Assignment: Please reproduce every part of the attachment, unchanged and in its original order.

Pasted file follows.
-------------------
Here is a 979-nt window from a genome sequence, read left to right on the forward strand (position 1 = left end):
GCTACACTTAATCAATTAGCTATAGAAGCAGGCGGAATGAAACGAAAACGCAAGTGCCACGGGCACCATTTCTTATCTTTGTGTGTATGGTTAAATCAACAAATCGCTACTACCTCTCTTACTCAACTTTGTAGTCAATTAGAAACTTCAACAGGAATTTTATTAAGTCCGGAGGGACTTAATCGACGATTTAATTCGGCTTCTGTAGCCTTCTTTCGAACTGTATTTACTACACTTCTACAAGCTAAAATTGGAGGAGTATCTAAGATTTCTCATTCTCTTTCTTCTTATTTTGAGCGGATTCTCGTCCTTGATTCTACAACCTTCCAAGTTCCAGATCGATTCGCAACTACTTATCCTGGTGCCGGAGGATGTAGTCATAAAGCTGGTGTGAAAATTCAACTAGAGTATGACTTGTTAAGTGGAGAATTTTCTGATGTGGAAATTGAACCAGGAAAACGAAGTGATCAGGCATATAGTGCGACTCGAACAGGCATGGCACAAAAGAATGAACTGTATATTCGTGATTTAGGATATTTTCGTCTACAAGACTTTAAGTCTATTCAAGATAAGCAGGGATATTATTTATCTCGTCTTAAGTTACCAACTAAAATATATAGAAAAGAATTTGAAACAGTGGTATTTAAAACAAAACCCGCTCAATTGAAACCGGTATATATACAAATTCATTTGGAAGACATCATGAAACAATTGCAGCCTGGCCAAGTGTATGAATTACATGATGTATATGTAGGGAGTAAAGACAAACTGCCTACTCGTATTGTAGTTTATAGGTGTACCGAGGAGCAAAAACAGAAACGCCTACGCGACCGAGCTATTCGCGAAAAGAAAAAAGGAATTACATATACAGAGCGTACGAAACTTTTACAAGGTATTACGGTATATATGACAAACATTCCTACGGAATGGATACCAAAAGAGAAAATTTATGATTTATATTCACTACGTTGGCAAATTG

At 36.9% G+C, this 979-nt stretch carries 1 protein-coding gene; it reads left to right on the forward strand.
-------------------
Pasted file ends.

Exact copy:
Here is a 979-nt window from a genome sequence, read left to right on the forward strand (position 1 = left end):
GCTACACTTAATCAATTAGCTATAGAAGCAGGCGGAATGAAACGAAAACGCAAGTGCCACGGGCACCATTTCTTATCTTTGTGTGTATGGTTAAATCAACAAATCGCTACTACCTCTCTTACTCAACTTTGTAGTCAATTAGAAACTTCAACAGGAATTTTATTAAGTCCGGAGGGACTTAATCGACGATTTAATTCGGCTTCTGTAGCCTTCTTTCGAACTGTATTTACTACACTTCTACAAGCTAAAATTGGAGGAGTATCTAAGATTTCTCATTCTCTTTCTTCTTATTTTGAGCGGATTCTCGTCCTTGATTCTACAACCTTCCAAGTTCCAGATCGATTCGCAACTACTTATCCTGGTGCCGGAGGATGTAGTCATAAAGCTGGTGTGAAAATTCAACTAGAGTATGACTTGTTAAGTGGAGAATTTTCTGATGTGGAAATTGAACCAGGAAAACGAAGTGATCAGGCATATAGTGCGACTCGAACAGGCATGGCACAAAAGAATGAACTGTATATTCGTGATTTAGGATATTTTCGTCTACAAGACTTTAAGTCTATTCAAGATAAGCAGGGATATTATTTATCTCGTCTTAAGTTACCAACTAAAATATATAGAAAAGAATTTGAAACAGTGGTATTTAAAACAAAACCCGCTCAATTGAAACCGGTATATATACAAATTCATTTGGAAGACATCATGAAACAATTGCAGCCTGGCCAAGTGTATGAATTACATGATGTATATGTAGGGAGTAAAGACAAACTGCCTACTCGTATTGTAGTTTATAGGTGTACCGAGGAGCAAAAACAGAAACGCCTACGCGACCGAGCTATTCGCGAAAAGAAAAAAGGAATTACATATACAGAGCGTACGAAACTTTTACAAGGTATTACGGTATATATGACAAACATTCCTACGGAATGGATACCAAAAGAGAAAATTTATGATTTATATTCACTACGTTGGCAAATTG

At 36.9% G+C, this 979-nt stretch carries 1 protein-coding gene; it reads left to right on the forward strand.